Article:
Is Your Child Ready for Contact Lenses?
Key things to consider besides your kid's age
Your tween has his eye on contact lenses — but is he ready for them?
According to the Food and Drug Administration (FDA), many kids can handle the responsibility by age 12 or 13. And the American Academy of Ophthalmology (AAO) says many pediatric eye doctors use 10 or 11 as the age at which they’ll prescribe contacts for a child.
Wearing contacts can offer real benefits for some kids, besides the obvious plus of not having to wear glasses, according to the FDA. A child who plays a sport will have better peripheral vision (an advantage for older teens starting to drive as well). He also won’t have to worry about breaking his glasses during practices and games. On sunny days he can wear sunglasses over his contacts when he’s on the field — important for protecting eyes and skin from sun damage. And for children who are severely nearsighted, contact lenses often correct vision better than eyeglasses.
Maturity before age
Despite these pros, the FDA, AAO and the American Academy of Pediatrics (AAP) urge parents to consider how mature a child is before giving the green light to contacts. For example, how well does he handle other responsibilities. Is his room always a mess? Do you have to nag him to do homework? It might be best to wait for contacts if so.
Personal hygiene habits are especially key, according to the FDA. A child who has to be reminded after every bathroom visit to wash his hands, for example, isn’t likely to take good care of contact lenses.
In fact, a quarter of kids who show up in the ER each year for injuries or complications related to medical devises (around 13,500 children) have problems related to contact lenses, a 2010 study published in the medical journal Pediatrics found. Many of them were infections and abrasions caused by poor hygiene.
According to the FDA, “kids find all sorts of ways to be less than hygienic. Common, dangerous behaviors include wearing another child’s lens; using saliva to moisten a lens; and wearing decorative lenses purchased from flea markets, beauty supply stores, the Internet and other sources.”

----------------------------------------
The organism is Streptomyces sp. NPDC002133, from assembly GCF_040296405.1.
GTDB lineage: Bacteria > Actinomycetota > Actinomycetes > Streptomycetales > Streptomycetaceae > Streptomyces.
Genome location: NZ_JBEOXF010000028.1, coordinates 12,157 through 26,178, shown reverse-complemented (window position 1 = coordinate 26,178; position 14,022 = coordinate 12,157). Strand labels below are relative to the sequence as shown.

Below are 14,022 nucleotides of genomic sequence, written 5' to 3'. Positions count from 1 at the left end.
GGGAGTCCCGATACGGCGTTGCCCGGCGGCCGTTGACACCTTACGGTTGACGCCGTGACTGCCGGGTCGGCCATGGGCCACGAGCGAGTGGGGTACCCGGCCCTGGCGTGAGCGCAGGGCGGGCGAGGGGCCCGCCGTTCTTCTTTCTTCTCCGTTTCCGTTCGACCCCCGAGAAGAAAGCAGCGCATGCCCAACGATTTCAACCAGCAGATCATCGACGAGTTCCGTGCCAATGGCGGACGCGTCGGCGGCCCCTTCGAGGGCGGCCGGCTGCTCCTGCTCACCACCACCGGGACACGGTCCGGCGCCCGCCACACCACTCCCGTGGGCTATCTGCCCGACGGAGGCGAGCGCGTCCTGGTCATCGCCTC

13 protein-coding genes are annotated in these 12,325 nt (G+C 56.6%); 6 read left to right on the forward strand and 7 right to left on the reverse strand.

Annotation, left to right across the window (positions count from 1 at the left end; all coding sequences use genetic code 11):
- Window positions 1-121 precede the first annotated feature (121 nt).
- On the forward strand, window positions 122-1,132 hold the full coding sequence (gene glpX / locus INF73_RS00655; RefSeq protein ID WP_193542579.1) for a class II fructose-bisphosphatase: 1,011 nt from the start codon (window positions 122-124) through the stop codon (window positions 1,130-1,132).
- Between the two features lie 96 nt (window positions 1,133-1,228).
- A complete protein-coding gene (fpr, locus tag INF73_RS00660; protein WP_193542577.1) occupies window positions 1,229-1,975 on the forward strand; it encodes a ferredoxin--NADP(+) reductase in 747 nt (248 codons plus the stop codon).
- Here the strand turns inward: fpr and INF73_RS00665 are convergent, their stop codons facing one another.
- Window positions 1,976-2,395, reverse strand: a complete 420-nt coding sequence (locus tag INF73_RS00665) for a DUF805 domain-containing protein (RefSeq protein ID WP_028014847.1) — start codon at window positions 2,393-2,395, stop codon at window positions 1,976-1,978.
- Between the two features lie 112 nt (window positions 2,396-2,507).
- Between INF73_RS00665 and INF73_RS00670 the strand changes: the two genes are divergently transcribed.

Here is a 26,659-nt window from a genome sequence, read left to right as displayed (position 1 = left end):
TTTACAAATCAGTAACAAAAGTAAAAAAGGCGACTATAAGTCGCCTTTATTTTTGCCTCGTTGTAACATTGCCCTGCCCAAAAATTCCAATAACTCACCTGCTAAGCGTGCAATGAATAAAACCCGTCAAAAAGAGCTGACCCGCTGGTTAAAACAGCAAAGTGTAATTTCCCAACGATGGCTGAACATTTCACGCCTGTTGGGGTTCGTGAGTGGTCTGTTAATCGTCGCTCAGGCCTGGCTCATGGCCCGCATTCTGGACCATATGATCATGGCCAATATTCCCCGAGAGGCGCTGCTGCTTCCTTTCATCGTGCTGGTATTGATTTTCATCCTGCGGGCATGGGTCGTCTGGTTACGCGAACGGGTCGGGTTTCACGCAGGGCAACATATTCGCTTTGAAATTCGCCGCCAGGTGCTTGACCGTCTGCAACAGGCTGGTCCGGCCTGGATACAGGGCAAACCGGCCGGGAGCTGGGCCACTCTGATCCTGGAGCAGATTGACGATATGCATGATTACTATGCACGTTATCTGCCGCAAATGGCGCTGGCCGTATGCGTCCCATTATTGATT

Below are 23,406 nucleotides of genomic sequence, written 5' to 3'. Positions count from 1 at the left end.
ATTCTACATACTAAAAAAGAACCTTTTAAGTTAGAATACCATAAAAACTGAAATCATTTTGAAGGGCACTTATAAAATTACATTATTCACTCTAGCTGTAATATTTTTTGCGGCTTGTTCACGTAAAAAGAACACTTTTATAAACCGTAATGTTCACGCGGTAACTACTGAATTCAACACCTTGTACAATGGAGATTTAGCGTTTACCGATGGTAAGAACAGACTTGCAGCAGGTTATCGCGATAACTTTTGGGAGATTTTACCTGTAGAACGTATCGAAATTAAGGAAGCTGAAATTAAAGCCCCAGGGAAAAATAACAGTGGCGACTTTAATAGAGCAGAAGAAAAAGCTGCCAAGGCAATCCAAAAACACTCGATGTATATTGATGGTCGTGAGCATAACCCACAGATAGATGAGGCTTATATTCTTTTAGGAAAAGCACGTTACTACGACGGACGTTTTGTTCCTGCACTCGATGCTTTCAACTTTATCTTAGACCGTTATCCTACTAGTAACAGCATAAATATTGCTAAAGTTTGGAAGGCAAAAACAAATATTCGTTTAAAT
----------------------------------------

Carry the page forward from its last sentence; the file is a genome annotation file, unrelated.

Contact care basics
If you think your child is up to the challenge — and you're ready to share the responsibility of contact lens care, adds the AAP — then contact lens are worth a shot. Just don't let your child toss his old-fashioned specs.
You'll need to teach your child proper lens care, which includes these do's and don'ts from the FDA:
- Wash hands before cleaning or inserting lenses. Use a clean, lint-free cloth to dry them.
- Follow the eye doctor’s instructions for rubbing, rinsing, cleaning and disinfecting lenses to the letter. Only use products and solutions he or she recommends.
- Don’t use any kind of water on lenses. Never spit on them to moisten them.
- Don’t wear lenses for longer than the doctor says to. Don’t sleep in lenses not prescribed to be worn this way.
- Never wear someone else’s lenses.
- When playing sports, wear safety goggles or glasses over lenses.
- Always have a pair of back-up glasses handy.
- If an eye is red or irritated, do not put a contact lens into it. If an eye is itchy, burns or feels irritated, take lenses out.
- Put makeup on after inserting lenses. Take them out before removing makeup.
- Never swim with contacts in.